Review: Neue Schule Verbindend Snaffle BitPosted on May 11, 2016
If you’ve owned a horse for 17 years, how many bits do you think you’ve tried during that span of time on just that one horse? Ten? Twenty-five? Fifty? Now imagine that this horse has crossed into different disciplines. How many different in-style hunter and jumper bits do you try? How many appropriate for cross country? And then, you come to the most elusive of all the bits: the dressage bit. Don’t argue with me, you know there are bits that appeal to different disciplines. Hopefully you’re of the school of thought that says you’ll use whatever bit your horse likes best, but damn you if you go into that hunter class without a D ring. In dressage they’re a bit more lax, but rules still apply.
Back to that one horse. My now 24 year old Thoroughbred has tried many bits over our 17 year partnership. How many? I’m afraid to guess, but I’ve stupidly purchased all of them. Each discipline brought it’s different recommendations over the years. Now we’re settled into a mostly dressage lifestyle, and it brings with it new options. But the same habits follow us, no matter the bit or style of riding: clacking teeth, braced jaw, unyielding poll, tight neck. Yeah, yeah, yeah I know “it has to do with the hind end”, and we’re working on it. Give him a break, he has arthritis in every joint and bone spurs in front of at least two.
Still, even though philosophically I know it’s about the riding, wouldn’t it be nice if a piece of equipment fixed my problem?
Guess what? I found that piece of equipment. The Neue Schule Verbindend loose ring snaffle. The first ride he liked it. The second ride he liked it more. A week later he was a different horse. Flexing at the poll, soft in the jaw. A month later he’s chewing the bit softly and producing streams of foam. I didn’t even know what a horse chewing the bit sounded like, or felt like, but now I do!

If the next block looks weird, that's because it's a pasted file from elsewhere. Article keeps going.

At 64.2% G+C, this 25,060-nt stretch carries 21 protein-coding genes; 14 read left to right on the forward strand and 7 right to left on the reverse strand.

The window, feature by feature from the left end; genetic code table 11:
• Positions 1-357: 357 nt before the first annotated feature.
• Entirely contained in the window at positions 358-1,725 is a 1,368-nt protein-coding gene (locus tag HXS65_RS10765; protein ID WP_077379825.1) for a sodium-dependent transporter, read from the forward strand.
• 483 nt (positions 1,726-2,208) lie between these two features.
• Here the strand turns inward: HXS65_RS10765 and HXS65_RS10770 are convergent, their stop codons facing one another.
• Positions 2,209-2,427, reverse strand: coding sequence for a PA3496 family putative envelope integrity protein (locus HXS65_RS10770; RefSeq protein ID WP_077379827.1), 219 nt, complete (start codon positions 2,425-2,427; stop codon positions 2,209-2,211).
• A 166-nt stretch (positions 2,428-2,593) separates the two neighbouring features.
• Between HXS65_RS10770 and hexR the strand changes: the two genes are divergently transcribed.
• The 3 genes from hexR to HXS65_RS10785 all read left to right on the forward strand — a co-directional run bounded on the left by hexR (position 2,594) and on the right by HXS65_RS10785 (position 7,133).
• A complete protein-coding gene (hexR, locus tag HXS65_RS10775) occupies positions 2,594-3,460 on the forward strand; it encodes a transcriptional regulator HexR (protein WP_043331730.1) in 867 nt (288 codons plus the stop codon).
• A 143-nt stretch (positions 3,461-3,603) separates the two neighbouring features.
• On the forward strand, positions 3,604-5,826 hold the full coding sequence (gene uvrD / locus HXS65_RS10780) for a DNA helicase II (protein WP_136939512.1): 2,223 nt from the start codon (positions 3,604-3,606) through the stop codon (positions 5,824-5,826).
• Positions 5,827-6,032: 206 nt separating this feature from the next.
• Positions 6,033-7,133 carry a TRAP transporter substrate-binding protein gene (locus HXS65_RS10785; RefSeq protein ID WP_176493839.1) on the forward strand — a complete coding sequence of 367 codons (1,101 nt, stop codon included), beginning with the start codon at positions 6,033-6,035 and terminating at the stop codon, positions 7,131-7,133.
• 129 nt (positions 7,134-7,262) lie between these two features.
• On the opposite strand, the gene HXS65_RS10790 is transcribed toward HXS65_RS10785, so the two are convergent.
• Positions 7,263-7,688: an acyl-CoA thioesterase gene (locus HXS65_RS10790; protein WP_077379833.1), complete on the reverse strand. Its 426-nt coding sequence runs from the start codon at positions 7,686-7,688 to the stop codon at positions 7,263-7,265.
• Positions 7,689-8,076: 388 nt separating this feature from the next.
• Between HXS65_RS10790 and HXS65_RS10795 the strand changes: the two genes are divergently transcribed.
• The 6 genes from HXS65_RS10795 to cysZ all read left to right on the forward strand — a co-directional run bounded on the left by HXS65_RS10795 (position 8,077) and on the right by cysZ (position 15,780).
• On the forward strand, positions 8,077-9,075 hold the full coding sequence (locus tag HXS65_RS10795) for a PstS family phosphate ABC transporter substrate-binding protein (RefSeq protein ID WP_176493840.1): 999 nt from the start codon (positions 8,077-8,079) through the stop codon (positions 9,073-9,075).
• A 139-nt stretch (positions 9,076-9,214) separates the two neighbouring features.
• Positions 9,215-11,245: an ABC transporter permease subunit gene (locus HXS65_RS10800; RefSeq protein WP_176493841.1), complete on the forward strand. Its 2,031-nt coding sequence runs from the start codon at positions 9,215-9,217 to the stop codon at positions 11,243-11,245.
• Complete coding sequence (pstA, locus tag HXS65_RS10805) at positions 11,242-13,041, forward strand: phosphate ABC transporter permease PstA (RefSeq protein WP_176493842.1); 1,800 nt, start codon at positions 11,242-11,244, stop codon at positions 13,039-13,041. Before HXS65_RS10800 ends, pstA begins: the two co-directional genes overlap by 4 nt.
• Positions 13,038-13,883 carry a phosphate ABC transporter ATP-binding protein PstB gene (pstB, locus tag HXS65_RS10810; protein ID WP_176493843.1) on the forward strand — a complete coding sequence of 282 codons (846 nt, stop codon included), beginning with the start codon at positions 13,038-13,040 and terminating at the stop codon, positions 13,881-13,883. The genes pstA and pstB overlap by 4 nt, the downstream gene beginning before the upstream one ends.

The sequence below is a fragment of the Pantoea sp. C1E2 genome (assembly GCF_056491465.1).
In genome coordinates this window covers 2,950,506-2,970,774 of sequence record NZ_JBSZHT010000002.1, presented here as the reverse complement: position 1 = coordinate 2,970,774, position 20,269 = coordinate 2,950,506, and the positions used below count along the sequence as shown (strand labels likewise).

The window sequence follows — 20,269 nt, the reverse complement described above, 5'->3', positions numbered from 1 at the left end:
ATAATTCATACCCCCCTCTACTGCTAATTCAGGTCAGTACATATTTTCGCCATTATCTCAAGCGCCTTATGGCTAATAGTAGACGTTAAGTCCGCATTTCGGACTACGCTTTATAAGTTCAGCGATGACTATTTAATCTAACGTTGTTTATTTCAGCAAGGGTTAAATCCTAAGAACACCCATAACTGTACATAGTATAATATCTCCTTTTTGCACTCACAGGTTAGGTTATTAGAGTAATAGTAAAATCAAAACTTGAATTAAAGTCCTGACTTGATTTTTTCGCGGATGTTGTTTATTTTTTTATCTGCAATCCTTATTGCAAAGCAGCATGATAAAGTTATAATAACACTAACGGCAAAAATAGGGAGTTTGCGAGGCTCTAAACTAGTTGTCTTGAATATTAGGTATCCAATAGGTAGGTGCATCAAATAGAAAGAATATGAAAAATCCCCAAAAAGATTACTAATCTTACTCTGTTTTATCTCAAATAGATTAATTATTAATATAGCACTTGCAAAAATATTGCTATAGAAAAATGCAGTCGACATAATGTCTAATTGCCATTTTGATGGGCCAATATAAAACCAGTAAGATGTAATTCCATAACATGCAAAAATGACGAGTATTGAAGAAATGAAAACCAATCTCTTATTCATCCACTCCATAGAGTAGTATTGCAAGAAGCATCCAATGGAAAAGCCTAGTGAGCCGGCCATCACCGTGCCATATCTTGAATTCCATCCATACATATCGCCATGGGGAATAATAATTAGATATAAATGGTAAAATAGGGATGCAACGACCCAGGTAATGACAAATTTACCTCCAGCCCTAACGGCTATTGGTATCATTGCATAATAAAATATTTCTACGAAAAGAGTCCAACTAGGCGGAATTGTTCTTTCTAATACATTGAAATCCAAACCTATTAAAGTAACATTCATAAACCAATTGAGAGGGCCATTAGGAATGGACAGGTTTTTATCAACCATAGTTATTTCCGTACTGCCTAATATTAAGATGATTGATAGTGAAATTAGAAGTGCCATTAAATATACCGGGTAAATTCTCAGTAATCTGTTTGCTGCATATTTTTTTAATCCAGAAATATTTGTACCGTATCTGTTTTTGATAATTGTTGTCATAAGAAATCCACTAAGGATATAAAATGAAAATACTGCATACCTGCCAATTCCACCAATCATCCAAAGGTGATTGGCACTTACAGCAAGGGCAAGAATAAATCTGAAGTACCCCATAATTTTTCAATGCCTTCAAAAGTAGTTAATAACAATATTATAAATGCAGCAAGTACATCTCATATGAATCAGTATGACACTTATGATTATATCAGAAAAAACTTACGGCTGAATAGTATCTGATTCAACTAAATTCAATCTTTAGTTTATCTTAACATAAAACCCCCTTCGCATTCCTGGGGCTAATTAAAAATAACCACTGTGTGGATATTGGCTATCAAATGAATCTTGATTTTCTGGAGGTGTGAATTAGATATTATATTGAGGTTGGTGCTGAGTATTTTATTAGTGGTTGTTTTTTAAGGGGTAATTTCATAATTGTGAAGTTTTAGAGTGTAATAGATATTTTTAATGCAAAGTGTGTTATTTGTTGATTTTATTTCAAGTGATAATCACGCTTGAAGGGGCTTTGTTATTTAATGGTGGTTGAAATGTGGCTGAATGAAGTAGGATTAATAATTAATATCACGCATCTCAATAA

Neue Schule touts the Verbindend as being ideal for horses with tongue evasions, which is probably part of my fat tongued horse’s problem. The company claims the bit promotes self carriage and thoroughness, and aids in lateral bending and circles. The bit is made of a special metal called Salox Gold that rapidly matches the temperature of your horse’s mouth (though I still heat it up under hot water in the winter to take off the frostbite!).
The most interesting part of this bit is the shape of the mouthpiece. It has what I would call extra curves that create a flatter section from the arms to the lozenge. This is probably what makes room for the fat tongue. The only thing about this bit that threw me off is that it looks backwards when in the horse’s mouth. The part of the arms that connect to the rings curve outward slightly at the corners of the mouth, giving the appearance of the bit being in backwards. No worries, it is not! This is probably a clever design to keep the rings from pinching, though the company doesn’t specify that on their website.
The best part about the Neue Schule Verbindend Snaffle Bit is my sitting trot. My horse used to brace in his back and neck, which I thought was likely a fault in my position, or god forbid my saddle, but now he’s stretching into the contact beautifully.
Watch out First Level!!! This old horse is still getting better!